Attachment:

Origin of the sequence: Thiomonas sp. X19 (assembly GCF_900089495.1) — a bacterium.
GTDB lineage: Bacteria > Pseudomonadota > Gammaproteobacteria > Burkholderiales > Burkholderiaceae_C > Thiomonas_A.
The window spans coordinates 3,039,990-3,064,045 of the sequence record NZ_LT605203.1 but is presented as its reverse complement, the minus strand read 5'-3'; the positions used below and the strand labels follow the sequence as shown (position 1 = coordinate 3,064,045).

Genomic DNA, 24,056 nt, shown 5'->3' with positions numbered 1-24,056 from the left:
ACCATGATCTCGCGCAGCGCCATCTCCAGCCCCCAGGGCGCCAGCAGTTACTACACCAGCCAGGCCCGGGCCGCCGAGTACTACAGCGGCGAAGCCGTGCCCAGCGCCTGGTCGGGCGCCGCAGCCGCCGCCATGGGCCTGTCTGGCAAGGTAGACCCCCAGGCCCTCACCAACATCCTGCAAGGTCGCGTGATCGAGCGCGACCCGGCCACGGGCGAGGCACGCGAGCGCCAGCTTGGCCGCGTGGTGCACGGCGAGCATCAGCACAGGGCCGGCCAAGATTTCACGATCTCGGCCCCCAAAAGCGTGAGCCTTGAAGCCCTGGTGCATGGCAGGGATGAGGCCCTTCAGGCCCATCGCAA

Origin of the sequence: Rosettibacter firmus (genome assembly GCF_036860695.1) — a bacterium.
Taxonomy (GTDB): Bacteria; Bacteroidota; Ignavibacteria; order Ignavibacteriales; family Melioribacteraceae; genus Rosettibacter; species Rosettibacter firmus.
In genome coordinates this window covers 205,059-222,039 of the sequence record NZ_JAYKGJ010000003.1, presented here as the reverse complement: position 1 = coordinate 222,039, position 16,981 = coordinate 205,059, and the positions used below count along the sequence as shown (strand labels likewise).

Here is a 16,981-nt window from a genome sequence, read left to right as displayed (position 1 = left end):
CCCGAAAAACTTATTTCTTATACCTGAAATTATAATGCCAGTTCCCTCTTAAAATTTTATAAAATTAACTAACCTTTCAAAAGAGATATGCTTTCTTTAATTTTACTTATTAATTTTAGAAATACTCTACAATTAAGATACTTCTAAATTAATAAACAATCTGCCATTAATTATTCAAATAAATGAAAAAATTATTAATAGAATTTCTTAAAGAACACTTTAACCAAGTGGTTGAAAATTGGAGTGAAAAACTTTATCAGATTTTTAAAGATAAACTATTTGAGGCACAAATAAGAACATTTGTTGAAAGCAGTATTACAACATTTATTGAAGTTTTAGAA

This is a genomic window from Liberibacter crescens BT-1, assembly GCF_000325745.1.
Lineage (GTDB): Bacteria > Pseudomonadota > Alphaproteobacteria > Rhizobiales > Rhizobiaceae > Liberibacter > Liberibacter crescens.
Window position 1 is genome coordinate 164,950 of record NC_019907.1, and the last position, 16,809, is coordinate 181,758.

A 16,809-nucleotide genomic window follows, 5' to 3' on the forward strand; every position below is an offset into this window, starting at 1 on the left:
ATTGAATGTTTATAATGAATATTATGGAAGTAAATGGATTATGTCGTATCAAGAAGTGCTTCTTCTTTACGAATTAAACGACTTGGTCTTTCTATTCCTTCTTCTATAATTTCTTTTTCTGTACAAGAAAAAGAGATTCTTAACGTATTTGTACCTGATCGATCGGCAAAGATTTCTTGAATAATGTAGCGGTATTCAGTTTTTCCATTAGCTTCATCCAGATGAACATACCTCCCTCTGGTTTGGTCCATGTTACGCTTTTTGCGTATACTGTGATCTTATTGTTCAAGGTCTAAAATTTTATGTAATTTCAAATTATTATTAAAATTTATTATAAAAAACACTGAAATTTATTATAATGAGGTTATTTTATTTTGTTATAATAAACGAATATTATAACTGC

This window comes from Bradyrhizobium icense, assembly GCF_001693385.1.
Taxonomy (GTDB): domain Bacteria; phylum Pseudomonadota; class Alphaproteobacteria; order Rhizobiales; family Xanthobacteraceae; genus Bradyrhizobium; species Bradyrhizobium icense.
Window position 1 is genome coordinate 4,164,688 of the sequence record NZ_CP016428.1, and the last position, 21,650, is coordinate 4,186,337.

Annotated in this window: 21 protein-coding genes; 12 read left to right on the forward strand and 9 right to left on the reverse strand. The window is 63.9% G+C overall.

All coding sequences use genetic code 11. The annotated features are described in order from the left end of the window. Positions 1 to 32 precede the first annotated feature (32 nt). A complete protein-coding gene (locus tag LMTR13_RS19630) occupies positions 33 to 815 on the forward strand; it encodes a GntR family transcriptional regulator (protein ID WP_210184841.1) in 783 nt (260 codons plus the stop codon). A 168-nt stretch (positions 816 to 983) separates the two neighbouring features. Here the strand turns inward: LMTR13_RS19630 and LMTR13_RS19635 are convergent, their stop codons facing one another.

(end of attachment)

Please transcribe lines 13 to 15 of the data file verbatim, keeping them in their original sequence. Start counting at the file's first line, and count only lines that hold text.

Window position 1 is genome coordinate 164,950 of record NC_019907.1, and the last position, 16,809, is coordinate 181,758.

A 16,809-nucleotide genomic window follows, 5' to 3' on the forward strand; every position below is an offset into this window, starting at 1 on the left:
ATTGAATGTTTATAATGAATATTATGGAAGTAAATGGATTATGTCGTATCAAGAAGTGCTTCTTCTTTACGAATTAAACGACTTGGTCTTTCTATTCCTTCTTCTATAATTTCTTTTTCTGTACAAGAAAAAGAGATTCTTAACGTATTTGTACCTGATCGATCGGCAAAGATTTCTTGAATAATGTAGCGGTATTCAGTTTTTCCATTAGCTTCATCCAGATGAACATACCTCCCTCTGGTTTGGTCCATGTTACGCTTTTTGCGTATACTGTGATCTTATTGTTCAAGGTCTAAAATTTTATGTAATTTCAAATTATTATTAAAATTTATTATAAAAAACACTGAAATTTATTATAATGAGGTTATTTTATTTTGTTATAATAAACGAATATTATAACTGC